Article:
Systematic Reviews
Copyright ©The Author(s) 2018. Published by Baishideng Publishing Group Inc. All rights reserved.
World J Gastroenterol. Jan 7, 2018; 24(1): 124-138
Published online Jan 7, 2018. doi: 10.3748/wjg.v24.i1.124
Systematic review of colorectal cancer screening guidelines for average-risk adults: Summarizing the current global recommendations
Florence Bénard, Alan N Barkun, Myriam Martel, Daniel von Renteln
Florence Bénard, Department of Medicine, University of Montreal (UdeM), and University of Montreal Hospital Research Center (CRCHUM), Montreal, QC H2X 0A9, Canada
Alan N Barkun, Myriam Martel, Division of Gastroenterology, McGill University Health Center, McGill University, Montreal, QC H3G 1A4, Canada
Daniel von Renteln, Department of Medicine, Division of Gastroenterology, University of Montreal Hospital (CHUM), University of Montreal Hospital Research Center (CRCHUM), Montreal, QC H2X 0A9, Canada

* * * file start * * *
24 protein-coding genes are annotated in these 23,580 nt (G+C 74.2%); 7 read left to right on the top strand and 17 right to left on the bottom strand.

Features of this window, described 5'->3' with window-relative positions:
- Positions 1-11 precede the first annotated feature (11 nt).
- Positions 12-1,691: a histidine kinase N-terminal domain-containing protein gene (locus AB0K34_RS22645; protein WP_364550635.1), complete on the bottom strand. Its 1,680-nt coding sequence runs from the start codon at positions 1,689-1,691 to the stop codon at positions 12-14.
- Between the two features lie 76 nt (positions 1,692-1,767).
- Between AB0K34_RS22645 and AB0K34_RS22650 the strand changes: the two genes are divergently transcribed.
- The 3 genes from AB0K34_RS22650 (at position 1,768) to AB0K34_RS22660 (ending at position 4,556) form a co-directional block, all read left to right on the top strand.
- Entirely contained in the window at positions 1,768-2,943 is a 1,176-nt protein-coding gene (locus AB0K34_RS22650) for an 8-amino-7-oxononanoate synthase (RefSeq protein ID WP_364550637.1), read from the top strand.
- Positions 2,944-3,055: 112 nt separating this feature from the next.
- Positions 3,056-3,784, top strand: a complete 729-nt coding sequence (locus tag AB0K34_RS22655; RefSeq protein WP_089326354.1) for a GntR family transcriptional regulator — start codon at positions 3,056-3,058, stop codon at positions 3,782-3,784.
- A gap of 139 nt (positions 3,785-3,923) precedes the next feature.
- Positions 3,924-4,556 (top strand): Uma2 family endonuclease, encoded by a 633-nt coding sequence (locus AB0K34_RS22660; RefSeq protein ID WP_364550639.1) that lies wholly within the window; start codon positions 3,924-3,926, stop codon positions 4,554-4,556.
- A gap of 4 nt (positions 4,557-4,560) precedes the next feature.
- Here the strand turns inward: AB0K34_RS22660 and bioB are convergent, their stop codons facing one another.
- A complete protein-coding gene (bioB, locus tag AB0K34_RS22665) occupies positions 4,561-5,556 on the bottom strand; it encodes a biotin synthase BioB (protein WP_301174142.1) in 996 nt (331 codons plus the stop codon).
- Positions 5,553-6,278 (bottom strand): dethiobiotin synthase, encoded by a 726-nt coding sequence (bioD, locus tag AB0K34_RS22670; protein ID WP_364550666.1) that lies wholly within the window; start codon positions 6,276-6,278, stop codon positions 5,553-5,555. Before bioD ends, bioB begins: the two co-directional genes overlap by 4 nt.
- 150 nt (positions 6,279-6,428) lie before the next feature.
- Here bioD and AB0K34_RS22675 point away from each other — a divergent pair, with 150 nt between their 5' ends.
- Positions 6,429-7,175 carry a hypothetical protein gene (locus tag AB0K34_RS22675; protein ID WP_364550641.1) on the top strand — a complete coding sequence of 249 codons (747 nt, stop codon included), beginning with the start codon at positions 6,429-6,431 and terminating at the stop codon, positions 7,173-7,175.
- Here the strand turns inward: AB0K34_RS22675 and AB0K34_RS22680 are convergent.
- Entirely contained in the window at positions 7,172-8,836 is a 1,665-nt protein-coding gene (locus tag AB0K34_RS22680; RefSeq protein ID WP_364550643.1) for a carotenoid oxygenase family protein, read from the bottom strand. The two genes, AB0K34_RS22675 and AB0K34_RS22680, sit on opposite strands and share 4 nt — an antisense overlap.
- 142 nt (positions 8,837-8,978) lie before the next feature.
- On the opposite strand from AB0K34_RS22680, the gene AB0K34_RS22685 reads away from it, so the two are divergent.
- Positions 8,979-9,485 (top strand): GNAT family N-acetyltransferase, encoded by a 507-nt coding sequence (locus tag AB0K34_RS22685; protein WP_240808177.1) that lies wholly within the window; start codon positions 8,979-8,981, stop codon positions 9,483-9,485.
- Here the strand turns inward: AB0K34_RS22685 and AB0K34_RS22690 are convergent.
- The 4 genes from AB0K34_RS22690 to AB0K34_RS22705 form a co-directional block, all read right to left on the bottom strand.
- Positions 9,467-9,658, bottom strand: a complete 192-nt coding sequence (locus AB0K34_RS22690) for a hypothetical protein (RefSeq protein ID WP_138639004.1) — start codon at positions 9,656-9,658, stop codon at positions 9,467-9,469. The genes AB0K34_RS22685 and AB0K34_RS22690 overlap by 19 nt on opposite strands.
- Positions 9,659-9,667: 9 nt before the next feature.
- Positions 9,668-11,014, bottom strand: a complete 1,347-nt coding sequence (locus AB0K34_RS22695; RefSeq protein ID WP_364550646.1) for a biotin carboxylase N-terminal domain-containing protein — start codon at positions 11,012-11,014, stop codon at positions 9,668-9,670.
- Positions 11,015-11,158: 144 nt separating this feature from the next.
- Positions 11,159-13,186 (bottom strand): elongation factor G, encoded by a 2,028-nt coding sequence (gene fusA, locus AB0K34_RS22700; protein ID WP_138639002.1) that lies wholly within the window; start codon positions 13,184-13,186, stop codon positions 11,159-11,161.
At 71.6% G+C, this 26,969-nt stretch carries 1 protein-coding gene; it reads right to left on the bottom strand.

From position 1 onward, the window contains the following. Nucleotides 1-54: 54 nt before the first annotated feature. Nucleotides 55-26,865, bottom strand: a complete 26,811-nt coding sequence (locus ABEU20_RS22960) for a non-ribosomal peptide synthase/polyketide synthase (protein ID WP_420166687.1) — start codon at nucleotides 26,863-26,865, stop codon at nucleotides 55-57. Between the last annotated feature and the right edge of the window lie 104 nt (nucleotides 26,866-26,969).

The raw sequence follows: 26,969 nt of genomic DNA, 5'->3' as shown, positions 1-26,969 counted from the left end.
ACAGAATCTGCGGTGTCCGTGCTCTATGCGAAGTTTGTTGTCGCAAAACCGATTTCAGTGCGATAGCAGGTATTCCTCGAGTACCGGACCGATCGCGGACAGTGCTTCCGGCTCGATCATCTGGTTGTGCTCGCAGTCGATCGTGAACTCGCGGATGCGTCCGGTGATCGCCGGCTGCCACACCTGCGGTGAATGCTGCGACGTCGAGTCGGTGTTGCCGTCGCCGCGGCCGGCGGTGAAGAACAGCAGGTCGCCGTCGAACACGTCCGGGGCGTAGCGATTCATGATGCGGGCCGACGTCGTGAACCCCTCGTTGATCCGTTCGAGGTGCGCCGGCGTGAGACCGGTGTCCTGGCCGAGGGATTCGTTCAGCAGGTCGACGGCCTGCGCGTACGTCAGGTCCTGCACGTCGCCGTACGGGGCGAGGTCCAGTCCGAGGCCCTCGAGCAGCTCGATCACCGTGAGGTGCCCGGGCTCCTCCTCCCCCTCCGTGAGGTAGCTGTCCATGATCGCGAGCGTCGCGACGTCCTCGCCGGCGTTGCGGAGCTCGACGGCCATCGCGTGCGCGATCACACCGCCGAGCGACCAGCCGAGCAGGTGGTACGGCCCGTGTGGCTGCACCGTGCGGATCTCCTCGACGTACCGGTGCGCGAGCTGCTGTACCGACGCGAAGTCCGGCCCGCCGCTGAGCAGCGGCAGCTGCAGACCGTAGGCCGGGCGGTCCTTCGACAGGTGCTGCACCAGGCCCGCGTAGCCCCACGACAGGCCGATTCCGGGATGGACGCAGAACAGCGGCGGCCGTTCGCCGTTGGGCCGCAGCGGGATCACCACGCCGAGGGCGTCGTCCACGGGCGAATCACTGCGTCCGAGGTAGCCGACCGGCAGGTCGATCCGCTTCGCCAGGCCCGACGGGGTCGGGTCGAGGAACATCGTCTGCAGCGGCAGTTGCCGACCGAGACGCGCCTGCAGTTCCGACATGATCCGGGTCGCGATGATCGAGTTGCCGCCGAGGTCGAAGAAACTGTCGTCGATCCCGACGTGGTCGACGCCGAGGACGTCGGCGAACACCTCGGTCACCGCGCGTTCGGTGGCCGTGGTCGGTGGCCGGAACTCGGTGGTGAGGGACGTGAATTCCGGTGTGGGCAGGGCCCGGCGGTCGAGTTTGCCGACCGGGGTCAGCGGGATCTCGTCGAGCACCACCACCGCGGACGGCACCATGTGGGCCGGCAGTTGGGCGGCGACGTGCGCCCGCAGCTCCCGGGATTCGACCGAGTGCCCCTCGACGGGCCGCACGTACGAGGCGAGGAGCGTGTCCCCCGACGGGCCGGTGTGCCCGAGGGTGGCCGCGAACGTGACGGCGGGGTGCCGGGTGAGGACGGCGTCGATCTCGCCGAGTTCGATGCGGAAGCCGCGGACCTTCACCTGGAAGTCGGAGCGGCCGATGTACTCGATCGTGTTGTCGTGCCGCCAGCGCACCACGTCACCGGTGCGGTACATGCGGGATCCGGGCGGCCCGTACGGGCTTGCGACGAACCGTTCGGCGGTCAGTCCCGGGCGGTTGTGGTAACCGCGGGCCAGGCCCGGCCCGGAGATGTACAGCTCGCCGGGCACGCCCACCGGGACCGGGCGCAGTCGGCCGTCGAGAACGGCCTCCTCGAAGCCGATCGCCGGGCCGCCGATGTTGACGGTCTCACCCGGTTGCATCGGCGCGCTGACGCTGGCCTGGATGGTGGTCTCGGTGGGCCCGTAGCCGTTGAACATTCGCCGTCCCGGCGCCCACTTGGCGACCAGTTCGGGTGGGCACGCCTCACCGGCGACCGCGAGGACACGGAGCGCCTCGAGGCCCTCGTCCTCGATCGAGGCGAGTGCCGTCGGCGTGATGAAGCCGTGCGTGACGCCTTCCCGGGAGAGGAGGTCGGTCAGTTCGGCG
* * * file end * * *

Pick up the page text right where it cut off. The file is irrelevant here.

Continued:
Author contributions: Bénard F performed the literature search, drafted and revised the manuscript; Barkun AN was responsible for study concept, search strategy and provided critical revision of manuscript content and concepts; Martel M was responsible for search strategy, performed the literature search, and provided critical revision of manuscript content and concepts; von Renteln D was responsible for concept, design, draft and revision of the manuscript; all authors approved the final version of the manuscript.
Conflict-of-interest statement: Florence Bénard has no potential conflict of interest to disclose. Alan Barkun is the lead clinician for the Quebec colorectal cancer screening program and has received consulting honoraria from Olympus. Myriam Martel has no potential conflict of interest to disclose. Daniel von Renteln is supported through a Fonds de recherche du Québec- Santé (FRQS) career development award, has received consulting honoraria from Boston Scientific and has received research support from ERBE, Vantage and Pentax.